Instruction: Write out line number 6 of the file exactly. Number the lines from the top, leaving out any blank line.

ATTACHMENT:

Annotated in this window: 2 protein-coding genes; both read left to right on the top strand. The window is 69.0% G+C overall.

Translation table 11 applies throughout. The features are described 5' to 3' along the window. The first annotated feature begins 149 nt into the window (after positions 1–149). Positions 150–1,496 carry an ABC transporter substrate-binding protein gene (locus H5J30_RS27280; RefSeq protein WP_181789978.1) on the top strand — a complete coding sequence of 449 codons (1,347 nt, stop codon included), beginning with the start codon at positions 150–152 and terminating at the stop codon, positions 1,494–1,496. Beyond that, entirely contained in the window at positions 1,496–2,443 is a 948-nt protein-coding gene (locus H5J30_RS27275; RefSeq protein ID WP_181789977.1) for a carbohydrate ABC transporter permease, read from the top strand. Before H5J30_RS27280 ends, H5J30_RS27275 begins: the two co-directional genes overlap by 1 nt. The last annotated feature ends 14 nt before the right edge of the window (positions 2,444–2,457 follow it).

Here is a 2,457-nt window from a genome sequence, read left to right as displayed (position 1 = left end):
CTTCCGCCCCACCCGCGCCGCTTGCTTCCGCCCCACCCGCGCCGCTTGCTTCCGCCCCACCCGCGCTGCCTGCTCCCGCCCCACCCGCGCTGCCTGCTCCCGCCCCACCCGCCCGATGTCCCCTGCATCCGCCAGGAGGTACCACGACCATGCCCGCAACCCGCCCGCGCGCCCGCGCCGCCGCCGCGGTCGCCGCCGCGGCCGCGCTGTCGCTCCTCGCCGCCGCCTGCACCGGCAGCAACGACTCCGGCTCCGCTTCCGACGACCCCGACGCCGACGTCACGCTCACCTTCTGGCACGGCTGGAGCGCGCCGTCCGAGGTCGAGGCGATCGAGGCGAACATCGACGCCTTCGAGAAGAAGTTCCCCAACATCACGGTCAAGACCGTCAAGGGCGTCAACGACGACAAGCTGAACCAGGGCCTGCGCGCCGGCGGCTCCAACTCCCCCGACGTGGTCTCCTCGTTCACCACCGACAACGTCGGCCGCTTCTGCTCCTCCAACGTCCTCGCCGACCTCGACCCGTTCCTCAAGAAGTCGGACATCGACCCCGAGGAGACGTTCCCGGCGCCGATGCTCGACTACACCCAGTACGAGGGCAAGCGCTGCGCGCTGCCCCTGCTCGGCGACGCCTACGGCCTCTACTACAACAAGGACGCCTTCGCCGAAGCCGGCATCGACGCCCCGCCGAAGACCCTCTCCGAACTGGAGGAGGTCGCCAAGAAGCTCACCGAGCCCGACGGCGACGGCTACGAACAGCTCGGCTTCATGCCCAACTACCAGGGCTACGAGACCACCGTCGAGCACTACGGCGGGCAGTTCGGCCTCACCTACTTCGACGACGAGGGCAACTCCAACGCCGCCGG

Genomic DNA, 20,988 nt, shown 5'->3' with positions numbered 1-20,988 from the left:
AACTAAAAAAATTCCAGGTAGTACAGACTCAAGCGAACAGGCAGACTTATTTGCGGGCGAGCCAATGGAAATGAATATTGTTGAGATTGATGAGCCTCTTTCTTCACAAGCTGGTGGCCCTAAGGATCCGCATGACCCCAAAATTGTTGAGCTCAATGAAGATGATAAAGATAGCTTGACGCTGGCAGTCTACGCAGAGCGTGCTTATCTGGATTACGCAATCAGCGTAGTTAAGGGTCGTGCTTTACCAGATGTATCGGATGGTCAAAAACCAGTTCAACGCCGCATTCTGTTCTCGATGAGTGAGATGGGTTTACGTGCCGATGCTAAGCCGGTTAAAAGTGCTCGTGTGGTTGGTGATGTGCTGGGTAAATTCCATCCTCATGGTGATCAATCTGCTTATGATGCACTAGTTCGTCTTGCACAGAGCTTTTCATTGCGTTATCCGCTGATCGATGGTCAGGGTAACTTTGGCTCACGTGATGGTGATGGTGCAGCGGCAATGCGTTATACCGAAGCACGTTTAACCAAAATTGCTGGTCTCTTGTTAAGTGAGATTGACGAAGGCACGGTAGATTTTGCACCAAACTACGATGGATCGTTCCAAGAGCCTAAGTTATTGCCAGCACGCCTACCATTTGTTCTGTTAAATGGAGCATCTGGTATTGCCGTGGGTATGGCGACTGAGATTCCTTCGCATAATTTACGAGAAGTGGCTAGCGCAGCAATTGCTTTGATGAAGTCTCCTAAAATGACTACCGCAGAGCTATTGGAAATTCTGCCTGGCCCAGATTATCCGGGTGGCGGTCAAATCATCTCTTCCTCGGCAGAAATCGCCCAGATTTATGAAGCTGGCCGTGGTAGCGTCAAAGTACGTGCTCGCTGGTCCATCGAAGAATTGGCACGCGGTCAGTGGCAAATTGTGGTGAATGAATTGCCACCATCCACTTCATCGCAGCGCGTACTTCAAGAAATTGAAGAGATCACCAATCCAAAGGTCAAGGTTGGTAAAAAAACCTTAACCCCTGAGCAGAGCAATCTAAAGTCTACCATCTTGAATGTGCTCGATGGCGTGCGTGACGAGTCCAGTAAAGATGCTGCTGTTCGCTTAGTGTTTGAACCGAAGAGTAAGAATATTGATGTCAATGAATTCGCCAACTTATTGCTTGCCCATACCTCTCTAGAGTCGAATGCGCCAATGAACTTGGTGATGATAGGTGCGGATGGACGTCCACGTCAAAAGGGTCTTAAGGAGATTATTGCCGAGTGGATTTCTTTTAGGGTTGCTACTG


AACTAAAAAAATTCCAGGTAGTACAGACTCAAGCGAACAGGCAGACTTATTTGCGGGCGAGCCAATGGAAATGAATATTGTTGAGATTGATGAGCCTCTTTCTTCACAAGCTGGTGGCCCTAAGGATCCGCATGACCCCAAAATTGTTGAGCTCAATGAAGATGATAAAGATAGCTTGACGCTGGCAGTCTACGCAGAGCGTGCTTATCTGGATTACGCAATCAGCGTAGTTAAGGGTCGTGCTTTACCAGATGTATCGGATGGTCAAAAACCAGTTCAACGCCGCATTCTGTTCTCGATGAGTGAGATGGGTTTACGTGCCGATGCTAAGCCGGTTAAAAGTGCTCGTGTGGTTGGTGATGTGCTGGGTAAATTCCATCCTCATGGTGATCAATCTGCTTATGATGCACTAGTTCGTCTTGCACAGAGCTTTTCATTGCGTTATCCGCTGATCGATGGTCAGGGTAACTTTGGCTCACGTGATGGTGATGGTGCAGCGGCAATGCGTTATACCGAAGCACGTTTAACCAAAATTGCTGGTCTCTTGTTAAGTGAGATTGACGAAGGCACGGTAGATTTTGCACCAAACTACGATGGATCGTTCCAAGAGCCTAAGTTATTGCCAGCACGCCTACCATTTGTTCTGTTAAATGGAGCATCTGGTATTGCCGTGGGTATGGCGACTGAGATTCCTTCGCATAATTTACGAGAAGTGGCTAGCGCAGCAATTGCTTTGATGAAGTCTCCTAAAATGACTACCGCAGAGCTATTGGAAATTCTGCCTGGCCCAGATTATCCGGGTGGCGGTCAAATCATCTCTTCCTCGGCAGAAATCGCCCAGATTTATGAAGCTGGCCGTGGTAGCGTCAAAGTACGTGCTCGCTGGTCCATCGAAGAATTGGCACGCGGTCAGTGGCAAATTGTGGTGAATGAATTGCCACCATCCACTTCATCGCAGCGCGTACTTCAAGAAATTGAAGAGATCACCAATCCAAAGGTCAAGGTTGGTAAAAAAACCTTAACCCCTGAGCAGAGCAATCTAAAGTCTACCATCTTGAATGTGCTCGATGGCGTGCGTGACGAGTCCAGTAAAGATGCTGCTGTTCGCTTAGTGTTTGAACCGAAGAGTAAGAATATTGATGTCAATGAATTCGCCAACTTATTGCTTGCCCATACCTCTCTAGAGTCGAATGCGCCAATGAACTTGGTGATGATAGGTGCGGATGGACGTCCACGTCAAAAGGGTCTTAAGGAGATTATTGCCGAGTGGATTTCTTTTAGGGTTGCTACTG